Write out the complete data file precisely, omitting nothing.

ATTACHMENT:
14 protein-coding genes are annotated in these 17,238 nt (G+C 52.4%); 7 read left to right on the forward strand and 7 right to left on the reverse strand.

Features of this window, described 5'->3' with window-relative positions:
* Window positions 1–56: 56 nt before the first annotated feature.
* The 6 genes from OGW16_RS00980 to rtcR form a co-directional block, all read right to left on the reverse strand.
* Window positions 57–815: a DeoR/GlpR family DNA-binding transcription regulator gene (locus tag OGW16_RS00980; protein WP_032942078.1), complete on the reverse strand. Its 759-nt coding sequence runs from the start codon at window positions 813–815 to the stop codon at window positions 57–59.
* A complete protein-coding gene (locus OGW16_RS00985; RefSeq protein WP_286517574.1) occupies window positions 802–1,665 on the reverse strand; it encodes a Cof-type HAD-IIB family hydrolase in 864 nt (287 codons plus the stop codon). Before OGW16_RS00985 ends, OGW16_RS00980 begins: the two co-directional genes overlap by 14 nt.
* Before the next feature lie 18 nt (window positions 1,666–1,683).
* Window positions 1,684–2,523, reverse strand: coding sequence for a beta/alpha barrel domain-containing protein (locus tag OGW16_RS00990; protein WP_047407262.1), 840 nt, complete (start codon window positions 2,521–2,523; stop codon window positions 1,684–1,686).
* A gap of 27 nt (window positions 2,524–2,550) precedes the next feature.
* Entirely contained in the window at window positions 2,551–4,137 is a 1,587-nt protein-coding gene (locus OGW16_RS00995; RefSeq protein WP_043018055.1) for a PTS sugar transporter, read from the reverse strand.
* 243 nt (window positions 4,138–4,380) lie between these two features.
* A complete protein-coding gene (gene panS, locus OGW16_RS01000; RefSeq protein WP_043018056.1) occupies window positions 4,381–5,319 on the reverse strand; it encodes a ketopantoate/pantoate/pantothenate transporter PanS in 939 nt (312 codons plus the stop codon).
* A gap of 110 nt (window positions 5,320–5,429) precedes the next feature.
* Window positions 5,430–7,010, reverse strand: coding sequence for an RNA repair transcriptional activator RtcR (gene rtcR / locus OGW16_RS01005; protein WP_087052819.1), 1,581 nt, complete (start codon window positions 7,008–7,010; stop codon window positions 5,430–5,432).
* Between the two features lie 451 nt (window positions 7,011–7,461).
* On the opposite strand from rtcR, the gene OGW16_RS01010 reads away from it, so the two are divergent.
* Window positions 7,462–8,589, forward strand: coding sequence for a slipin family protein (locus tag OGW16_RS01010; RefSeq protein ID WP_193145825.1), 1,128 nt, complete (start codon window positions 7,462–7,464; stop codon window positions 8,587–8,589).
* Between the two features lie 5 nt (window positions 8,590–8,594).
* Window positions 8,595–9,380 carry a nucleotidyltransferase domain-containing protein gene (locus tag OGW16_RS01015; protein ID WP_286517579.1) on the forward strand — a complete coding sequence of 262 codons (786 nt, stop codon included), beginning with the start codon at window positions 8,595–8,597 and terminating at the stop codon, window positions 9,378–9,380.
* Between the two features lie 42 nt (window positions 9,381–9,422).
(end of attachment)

14 protein-coding genes are annotated in these 17,238 nt (G+C 52.4%); 7 read left to right on the forward strand and 7 right to left on the reverse strand.

Features of this window, described 5'->3' with window-relative positions:
* Window positions 1–56: 56 nt before the first annotated feature.
* The 6 genes from OGW16_RS00980 to rtcR form a co-directional block, all read right to left on the reverse strand.
* Window positions 57–815: a DeoR/GlpR family DNA-binding transcription regulator gene (locus tag OGW16_RS00980; protein WP_032942078.1), complete on the reverse strand. Its 759-nt coding sequence runs from the start codon at window positions 813–815 to the stop codon at window positions 57–59.
* A complete protein-coding gene (locus OGW16_RS00985; RefSeq protein WP_286517574.1) occupies window positions 802–1,665 on the reverse strand; it encodes a Cof-type HAD-IIB family hydrolase in 864 nt (287 codons plus the stop codon). Before OGW16_RS00985 ends, OGW16_RS00980 begins: the two co-directional genes overlap by 14 nt.
* Before the next feature lie 18 nt (window positions 1,666–1,683).
* Window positions 1,684–2,523, reverse strand: coding sequence for a beta/alpha barrel domain-containing protein (locus tag OGW16_RS00990; protein WP_047407262.1), 840 nt, complete (start codon window positions 2,521–2,523; stop codon window positions 1,684–1,686).
* A gap of 27 nt (window positions 2,524–2,550) precedes the next feature.
* Entirely contained in the window at window positions 2,551–4,137 is a 1,587-nt protein-coding gene (locus OGW16_RS00995; RefSeq protein WP_043018055.1) for a PTS sugar transporter, read from the reverse strand.
* 243 nt (window positions 4,138–4,380) lie between these two features.
* A complete protein-coding gene (gene panS, locus OGW16_RS01000; RefSeq protein WP_043018056.1) occupies window positions 4,381–5,319 on the reverse strand; it encodes a ketopantoate/pantoate/pantothenate transporter PanS in 939 nt (312 codons plus the stop codon).
* A gap of 110 nt (window positions 5,320–5,429) precedes the next feature.
* Window positions 5,430–7,010, reverse strand: coding sequence for an RNA repair transcriptional activator RtcR (gene rtcR / locus OGW16_RS01005; protein WP_087052819.1), 1,581 nt, complete (start codon window positions 7,008–7,010; stop codon window positions 5,430–5,432).
* Between the two features lie 451 nt (window positions 7,011–7,461).
* On the opposite strand from rtcR, the gene OGW16_RS01010 reads away from it, so the two are divergent.
* Window positions 7,462–8,589, forward strand: coding sequence for a slipin family protein (locus tag OGW16_RS01010; RefSeq protein ID WP_193145825.1), 1,128 nt, complete (start codon window positions 7,462–7,464; stop codon window positions 8,587–8,589).
* Between the two features lie 5 nt (window positions 8,590–8,594).
* Window positions 8,595–9,380 carry a nucleotidyltransferase domain-containing protein gene (locus tag OGW16_RS01015; protein ID WP_286517579.1) on the forward strand — a complete coding sequence of 262 codons (786 nt, stop codon included), beginning with the start codon at window positions 8,595–8,597 and terminating at the stop codon, window positions 9,378–9,380.
* Between the two features lie 42 nt (window positions 9,381–9,422).